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Lisa Chamberlain


Lisa Chamberlain, MD, MPH is Professor of Pediatrics, Associate Chair of Policy and Community, and director of the Office for Child Health Equity in Stanford’s Department of Pediatrics. Her academic focus is on reducing pediatric disparities. As Stanford’s Harman Faculty Scholar she studies the evidence base for “Kinder Ready Clinics”, bridging the early childhood education and pediatric sectors to reduce educational inequity. Her health services research examines children with medical complexity, which led her to work Sacramento around Title V reform, increasing access to care in California. She is founder and co-director of the Stanford Pediatric Advocacy Track, a nationally replicated program training pediatricians to address child poverty through community and policy engagement, now a national requirement. She co-founded the California Collaborative which trains over 800 pediatricians a year, now modeled in 8 other states. She is the recipient of many national and local awards for her work, including the inaugural Child Advocacy Award at Stanford’s Department of Pediatrics. A frequent Stanford lecturer, she has been awarded two of its highest teaching awards.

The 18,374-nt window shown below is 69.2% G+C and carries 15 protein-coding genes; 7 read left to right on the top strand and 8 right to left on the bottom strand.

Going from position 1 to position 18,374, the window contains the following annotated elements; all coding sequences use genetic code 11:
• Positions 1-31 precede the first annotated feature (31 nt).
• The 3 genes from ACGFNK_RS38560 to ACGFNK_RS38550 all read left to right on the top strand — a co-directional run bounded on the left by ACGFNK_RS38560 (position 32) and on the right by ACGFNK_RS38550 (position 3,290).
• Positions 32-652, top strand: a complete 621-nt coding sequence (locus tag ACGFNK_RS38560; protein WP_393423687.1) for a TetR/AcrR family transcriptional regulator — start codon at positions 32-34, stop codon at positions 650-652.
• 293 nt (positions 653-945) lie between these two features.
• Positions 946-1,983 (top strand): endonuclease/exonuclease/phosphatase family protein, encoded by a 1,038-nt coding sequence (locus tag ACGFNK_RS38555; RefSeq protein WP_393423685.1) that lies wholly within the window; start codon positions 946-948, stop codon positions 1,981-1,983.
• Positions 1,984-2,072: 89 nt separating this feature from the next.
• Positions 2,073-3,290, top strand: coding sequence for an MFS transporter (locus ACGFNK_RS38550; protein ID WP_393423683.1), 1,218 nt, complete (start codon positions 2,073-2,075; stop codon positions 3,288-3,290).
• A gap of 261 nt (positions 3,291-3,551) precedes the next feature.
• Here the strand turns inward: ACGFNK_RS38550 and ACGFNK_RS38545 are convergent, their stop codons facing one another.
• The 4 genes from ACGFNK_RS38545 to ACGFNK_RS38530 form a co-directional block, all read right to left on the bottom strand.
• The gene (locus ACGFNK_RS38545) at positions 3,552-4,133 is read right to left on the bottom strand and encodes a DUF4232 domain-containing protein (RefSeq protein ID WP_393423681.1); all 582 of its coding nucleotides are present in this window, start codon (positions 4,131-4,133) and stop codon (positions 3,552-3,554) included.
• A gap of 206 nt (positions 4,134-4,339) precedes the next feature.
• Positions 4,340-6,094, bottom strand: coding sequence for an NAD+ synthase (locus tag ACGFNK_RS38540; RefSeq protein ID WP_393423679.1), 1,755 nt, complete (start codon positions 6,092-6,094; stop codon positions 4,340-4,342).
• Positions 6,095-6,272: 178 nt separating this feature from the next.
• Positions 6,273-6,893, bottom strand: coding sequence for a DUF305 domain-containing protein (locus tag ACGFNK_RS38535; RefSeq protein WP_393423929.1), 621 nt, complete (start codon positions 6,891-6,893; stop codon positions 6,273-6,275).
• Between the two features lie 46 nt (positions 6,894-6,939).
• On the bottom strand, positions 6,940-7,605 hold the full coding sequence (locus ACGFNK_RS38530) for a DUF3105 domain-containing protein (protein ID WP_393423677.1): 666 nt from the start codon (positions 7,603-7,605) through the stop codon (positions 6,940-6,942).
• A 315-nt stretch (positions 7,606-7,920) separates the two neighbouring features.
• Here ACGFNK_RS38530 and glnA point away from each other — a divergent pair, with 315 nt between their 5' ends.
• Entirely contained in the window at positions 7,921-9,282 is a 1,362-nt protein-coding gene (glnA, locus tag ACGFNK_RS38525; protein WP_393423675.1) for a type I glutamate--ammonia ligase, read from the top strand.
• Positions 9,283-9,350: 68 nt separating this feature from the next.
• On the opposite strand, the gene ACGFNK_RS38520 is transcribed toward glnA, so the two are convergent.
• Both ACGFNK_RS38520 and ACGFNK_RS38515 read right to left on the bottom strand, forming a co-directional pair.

Other Titles

Professor - University Medical Line, Pediatrics - General Pediatrics
Professor - University Medical Line (By courtesy), Graduate School of Education
Member, Maternal & Child Health Research Institute (MCHRI)

Recent Publications

Beers, L. S., Williams-Willingham, M. A., & Chamberlain, L. J. (2023). Making Advocacy Part of Your Job: Working for Children in Any Practice Setting. Pediatric Clinics of North America, 70(1), 25–34.

Padrez, R. C., Chamberlain, L. J., & Wise, P. H. (2023). A Lost Pandemic Generation: Only If We Do Not Act Now. JAMA Network Open, 6(1), e2249267.

Cahan, E. M., Maturi, J., Bailey, P., Fernandes, S., Addala, A., Kibrom, S., … Chamberlain, L. J. (2022). The Impact of Telehealth Adoption During COVID-19 Pandemic on Patterns of Pediatric Subspecialty Care Utilization. ACADEMIC PEDIATRICS, 22(8), 1375–1383.

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